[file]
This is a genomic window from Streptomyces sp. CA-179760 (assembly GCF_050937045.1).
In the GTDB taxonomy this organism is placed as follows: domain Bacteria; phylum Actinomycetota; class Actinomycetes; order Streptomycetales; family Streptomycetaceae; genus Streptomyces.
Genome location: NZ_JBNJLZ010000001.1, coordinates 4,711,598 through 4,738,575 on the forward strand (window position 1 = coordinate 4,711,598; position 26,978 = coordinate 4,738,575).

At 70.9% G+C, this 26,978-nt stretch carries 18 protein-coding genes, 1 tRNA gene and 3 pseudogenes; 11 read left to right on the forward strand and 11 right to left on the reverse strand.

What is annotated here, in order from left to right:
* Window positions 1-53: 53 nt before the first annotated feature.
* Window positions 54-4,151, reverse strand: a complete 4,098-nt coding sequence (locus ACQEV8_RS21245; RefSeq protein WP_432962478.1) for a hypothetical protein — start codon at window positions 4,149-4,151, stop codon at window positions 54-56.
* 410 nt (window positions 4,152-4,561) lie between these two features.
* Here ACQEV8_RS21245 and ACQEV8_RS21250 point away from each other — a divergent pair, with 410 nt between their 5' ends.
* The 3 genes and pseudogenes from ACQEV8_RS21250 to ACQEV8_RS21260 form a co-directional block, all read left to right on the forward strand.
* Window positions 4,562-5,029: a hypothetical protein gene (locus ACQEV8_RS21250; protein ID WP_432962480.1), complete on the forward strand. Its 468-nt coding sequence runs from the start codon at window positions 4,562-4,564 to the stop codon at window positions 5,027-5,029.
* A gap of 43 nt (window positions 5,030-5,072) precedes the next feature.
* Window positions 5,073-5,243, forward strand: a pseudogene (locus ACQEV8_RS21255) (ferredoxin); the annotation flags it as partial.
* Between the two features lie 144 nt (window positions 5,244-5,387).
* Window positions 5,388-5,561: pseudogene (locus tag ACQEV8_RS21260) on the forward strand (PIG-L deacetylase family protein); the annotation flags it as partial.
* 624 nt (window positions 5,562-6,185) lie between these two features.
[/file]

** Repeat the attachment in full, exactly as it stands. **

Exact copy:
This is a genomic window from Streptomyces sp. CA-179760 (assembly GCF_050937045.1).
In the GTDB taxonomy this organism is placed as follows: domain Bacteria; phylum Actinomycetota; class Actinomycetes; order Streptomycetales; family Streptomycetaceae; genus Streptomyces.
Genome location: NZ_JBNJLZ010000001.1, coordinates 4,711,598 through 4,738,575 on the forward strand (window position 1 = coordinate 4,711,598; position 26,978 = coordinate 4,738,575).

At 70.9% G+C, this 26,978-nt stretch carries 18 protein-coding genes, 1 tRNA gene and 3 pseudogenes; 11 read left to right on the forward strand and 11 right to left on the reverse strand.

What is annotated here, in order from left to right:
* Window positions 1-53: 53 nt before the first annotated feature.
* Window positions 54-4,151, reverse strand: a complete 4,098-nt coding sequence (locus ACQEV8_RS21245; RefSeq protein WP_432962478.1) for a hypothetical protein — start codon at window positions 4,149-4,151, stop codon at window positions 54-56.
* 410 nt (window positions 4,152-4,561) lie between these two features.
* Here ACQEV8_RS21245 and ACQEV8_RS21250 point away from each other — a divergent pair, with 410 nt between their 5' ends.
* The 3 genes and pseudogenes from ACQEV8_RS21250 to ACQEV8_RS21260 form a co-directional block, all read left to right on the forward strand.
* Window positions 4,562-5,029: a hypothetical protein gene (locus ACQEV8_RS21250; protein ID WP_432962480.1), complete on the forward strand. Its 468-nt coding sequence runs from the start codon at window positions 4,562-4,564 to the stop codon at window positions 5,027-5,029.
* A gap of 43 nt (window positions 5,030-5,072) precedes the next feature.
* Window positions 5,073-5,243, forward strand: a pseudogene (locus ACQEV8_RS21255) (ferredoxin); the annotation flags it as partial.
* Between the two features lie 144 nt (window positions 5,244-5,387).
* Window positions 5,388-5,561: pseudogene (locus tag ACQEV8_RS21260) on the forward strand (PIG-L deacetylase family protein); the annotation flags it as partial.
* 624 nt (window positions 5,562-6,185) lie between these two features.